The medieval times are popular again—well as far as tv shows go— and there’s no shortage of homemaking, self-sustaining visuals to remind us of how skilled people had to be back then. I think we all share the relief of modern conveniences, like not having to ferment our foods to preserve them or not having to hand wash an entire load of laundry. Yet, I so admire how self-reliant people were then because they understood that in an instant, everything could change. One minute you’re doing well and then the next, you realize that you need to know how to handle things in case you don’t have access to the safety net of the modern world.
Here are some skills that people once knew that I think would be good to know in case, well, you never know what could happen.
Making Household Cleaners
Advertising is good, it really has a grip on us. We think that we need so many things, so much chemical additives to be truly safe and clean. But the truth is that we could get by with replacing some of our household cleaners with homemade solutions. Using ingredients like water, vinegar, baking soda, hydrogen peroxide, lemon and essential oils, we could create spot cleaners, polishes, and cleaning soaps.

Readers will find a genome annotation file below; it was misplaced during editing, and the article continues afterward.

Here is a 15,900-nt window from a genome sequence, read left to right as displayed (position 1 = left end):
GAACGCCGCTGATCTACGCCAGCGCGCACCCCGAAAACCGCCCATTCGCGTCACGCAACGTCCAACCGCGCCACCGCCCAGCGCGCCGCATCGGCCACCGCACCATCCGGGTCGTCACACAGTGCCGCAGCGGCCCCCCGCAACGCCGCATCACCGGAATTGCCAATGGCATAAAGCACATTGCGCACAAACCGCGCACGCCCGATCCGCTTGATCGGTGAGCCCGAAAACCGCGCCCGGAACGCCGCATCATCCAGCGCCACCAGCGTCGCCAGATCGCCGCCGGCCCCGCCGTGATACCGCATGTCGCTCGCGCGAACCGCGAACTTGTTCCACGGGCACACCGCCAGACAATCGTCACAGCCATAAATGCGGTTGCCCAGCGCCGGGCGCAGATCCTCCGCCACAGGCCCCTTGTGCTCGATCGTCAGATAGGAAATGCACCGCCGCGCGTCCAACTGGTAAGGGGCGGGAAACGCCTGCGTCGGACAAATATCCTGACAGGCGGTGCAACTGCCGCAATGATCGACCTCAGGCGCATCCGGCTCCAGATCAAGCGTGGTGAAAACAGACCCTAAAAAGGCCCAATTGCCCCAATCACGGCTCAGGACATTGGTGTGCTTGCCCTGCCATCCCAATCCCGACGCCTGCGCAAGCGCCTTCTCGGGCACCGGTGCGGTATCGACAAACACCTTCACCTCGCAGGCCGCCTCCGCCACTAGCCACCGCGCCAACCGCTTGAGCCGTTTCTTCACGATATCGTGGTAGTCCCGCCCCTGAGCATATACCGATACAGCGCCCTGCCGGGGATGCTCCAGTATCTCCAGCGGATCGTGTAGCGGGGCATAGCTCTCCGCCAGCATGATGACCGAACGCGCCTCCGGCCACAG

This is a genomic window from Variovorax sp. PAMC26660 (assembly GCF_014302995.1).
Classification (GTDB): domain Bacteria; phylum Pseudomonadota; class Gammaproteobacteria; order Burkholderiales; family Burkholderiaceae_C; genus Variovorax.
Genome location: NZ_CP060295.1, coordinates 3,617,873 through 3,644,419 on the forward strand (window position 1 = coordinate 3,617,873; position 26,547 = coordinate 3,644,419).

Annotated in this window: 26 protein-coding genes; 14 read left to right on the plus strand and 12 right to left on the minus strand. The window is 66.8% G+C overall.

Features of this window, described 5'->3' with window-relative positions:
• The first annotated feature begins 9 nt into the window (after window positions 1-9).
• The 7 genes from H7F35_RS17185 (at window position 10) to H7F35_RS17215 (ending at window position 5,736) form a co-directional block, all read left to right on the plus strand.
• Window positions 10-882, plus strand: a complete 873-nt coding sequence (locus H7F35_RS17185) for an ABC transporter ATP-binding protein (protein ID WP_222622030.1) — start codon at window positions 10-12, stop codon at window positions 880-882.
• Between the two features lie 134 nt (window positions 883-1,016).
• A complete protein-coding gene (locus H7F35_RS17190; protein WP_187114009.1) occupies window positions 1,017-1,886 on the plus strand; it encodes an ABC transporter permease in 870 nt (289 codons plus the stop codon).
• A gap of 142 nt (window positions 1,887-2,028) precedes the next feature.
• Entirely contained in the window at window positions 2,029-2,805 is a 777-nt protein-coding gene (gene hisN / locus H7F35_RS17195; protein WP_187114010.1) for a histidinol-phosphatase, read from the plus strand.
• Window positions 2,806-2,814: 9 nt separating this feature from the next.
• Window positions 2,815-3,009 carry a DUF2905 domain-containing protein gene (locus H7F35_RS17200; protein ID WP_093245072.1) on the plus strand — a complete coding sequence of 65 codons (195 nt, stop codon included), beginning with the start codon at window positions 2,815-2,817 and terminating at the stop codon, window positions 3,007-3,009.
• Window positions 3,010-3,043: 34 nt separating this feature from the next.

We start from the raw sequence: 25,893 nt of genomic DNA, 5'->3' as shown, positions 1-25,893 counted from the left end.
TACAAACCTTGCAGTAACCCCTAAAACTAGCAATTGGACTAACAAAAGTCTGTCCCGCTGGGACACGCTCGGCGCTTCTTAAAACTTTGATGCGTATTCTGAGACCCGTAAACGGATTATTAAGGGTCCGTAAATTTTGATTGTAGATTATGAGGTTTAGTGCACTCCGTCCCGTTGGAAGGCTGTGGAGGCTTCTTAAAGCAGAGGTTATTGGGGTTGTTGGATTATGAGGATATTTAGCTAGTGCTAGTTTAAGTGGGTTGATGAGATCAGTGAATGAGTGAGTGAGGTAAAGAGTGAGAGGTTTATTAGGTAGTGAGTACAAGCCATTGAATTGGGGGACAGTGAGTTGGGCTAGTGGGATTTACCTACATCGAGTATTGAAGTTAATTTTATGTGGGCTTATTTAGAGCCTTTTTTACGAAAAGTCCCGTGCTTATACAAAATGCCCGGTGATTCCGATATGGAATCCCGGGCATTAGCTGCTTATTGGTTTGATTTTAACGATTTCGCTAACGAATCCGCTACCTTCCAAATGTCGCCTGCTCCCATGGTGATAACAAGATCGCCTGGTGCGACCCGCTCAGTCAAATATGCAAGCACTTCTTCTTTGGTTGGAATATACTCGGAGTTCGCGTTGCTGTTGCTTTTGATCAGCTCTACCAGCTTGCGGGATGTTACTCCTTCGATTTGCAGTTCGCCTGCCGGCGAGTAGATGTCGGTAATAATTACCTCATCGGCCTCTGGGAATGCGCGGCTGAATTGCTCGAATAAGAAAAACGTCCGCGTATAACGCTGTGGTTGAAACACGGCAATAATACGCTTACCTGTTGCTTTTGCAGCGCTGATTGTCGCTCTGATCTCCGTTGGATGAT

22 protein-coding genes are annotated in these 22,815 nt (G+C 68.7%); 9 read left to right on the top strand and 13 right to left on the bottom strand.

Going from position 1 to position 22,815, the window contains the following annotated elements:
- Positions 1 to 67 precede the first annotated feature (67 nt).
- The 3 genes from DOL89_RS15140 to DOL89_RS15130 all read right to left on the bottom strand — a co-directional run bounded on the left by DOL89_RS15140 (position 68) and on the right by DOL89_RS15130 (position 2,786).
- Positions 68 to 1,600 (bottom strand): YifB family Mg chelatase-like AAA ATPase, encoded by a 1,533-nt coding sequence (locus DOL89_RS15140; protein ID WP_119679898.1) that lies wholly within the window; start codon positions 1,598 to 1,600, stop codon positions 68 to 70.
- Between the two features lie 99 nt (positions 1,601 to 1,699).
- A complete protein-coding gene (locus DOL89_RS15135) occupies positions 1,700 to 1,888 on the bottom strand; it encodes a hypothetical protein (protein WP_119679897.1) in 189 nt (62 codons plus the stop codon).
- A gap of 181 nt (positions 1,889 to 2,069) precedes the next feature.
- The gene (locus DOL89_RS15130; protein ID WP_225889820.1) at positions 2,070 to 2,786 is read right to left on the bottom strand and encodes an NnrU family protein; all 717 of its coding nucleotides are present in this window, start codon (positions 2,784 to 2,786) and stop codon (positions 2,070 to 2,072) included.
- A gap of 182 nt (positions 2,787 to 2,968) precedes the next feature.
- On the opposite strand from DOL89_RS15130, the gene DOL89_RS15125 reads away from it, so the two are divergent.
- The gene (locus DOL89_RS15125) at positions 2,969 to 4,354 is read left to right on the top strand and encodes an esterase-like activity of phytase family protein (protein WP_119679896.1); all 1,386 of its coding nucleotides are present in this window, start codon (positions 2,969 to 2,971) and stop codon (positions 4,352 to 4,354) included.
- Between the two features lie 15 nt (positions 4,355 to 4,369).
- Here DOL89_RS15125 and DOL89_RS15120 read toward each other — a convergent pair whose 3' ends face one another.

Did you know that people still die of hypothermia in the USA? Remember in 2021 when the water pipes burst in Texas during a cold front and people were left freezing in their homes? In case electric heating fails or God forbid you get stranded somewhere in your car, it’s important to remember how to build a fire and how to prep for emergencies with items like insulated sleeping bags and thermal undergarments.
More specifically, growing your own food. There are currently no nationwide food shortages but we’re still experiencing random shortages in different industries. For example, we’re currently experiencing a butter shortage because of issues with labor and high production expenses. Knowing how to grow some of your own food could save you and your family during times of lack.
Predicting the Weather
When I was in Florida recently, I saw the clouds starting to get heavy and I wondered out loud if it was going to rain? And my cousin responded that it didn’t smell like it was going to. It reminded me of how reliant we are on our phones and how we’ve lost a sense of our environment. We can learn to predict the weather by understanding the types of clouds, looking at the condition of the sky, smelling the air, or watching how animals are starting to behave. For example, the higher the clouds, the fairer the weather.
I’m not saying that we should know how to knit sweaters and make all of our own clothes but at the very least, we should all know how to repair and mend minor tears or how to make small alterations. There’s no need to toss something out if it can be repaired and re-used.
Maybe I’m too nostalgic sometimes. And I totally support the businesses that make all of these things convenient for us today. But we just never know if there’ll be a time when we’ll need to call upon some of these skills for our survival.